Style, or the way we construct our dress, seems capable to achieve political goals—equal to the power of protests. Speaking from experience, I did not know that my clothes upset the authority figures. Since my professor claimed that I was funny-looking last night, I’ve found a complement in my teacher’s words. Where he was speaking from started at a position, of a certain way of looking at the body. Each new generation violates the laws for presenting the body of the previous generation. This historical function should reveal another strategy for change, another method of power.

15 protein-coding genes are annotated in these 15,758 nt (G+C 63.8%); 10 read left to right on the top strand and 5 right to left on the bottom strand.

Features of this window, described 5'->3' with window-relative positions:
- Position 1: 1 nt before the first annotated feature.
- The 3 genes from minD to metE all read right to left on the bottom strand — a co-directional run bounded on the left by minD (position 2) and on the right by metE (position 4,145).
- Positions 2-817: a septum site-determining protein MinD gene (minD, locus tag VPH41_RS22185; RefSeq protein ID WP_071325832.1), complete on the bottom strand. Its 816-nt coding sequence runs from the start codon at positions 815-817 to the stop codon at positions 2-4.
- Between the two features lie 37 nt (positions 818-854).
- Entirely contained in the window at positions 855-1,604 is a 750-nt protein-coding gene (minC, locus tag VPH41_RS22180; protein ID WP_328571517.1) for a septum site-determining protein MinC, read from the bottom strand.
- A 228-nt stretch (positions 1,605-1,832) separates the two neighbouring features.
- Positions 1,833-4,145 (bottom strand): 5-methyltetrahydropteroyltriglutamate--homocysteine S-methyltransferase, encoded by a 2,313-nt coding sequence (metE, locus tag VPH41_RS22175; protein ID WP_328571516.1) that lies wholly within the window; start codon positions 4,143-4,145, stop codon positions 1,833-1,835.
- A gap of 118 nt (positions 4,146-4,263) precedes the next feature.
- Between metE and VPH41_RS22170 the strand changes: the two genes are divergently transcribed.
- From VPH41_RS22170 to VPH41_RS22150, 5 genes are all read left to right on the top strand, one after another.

Our parents figured that their generation saw the end of “real” dancing. You know, they tell you that they danced artistically and romantically and that we have pioneered a tasteless substitute for sex. I’m embarrassed to say that I was starting to believe the hype, but this was before I paid attention to our generation of choreographers. Never has there been such a style that is so sensitive to both music and lyrics as that of our young people of color. Artists such as Ian Eastwood, Kenzo Alvares and Pat Cruz represent a new heritage of dance that brings the body, as an object of creative contortion, to the incomplete music of Hip Hop and R&B.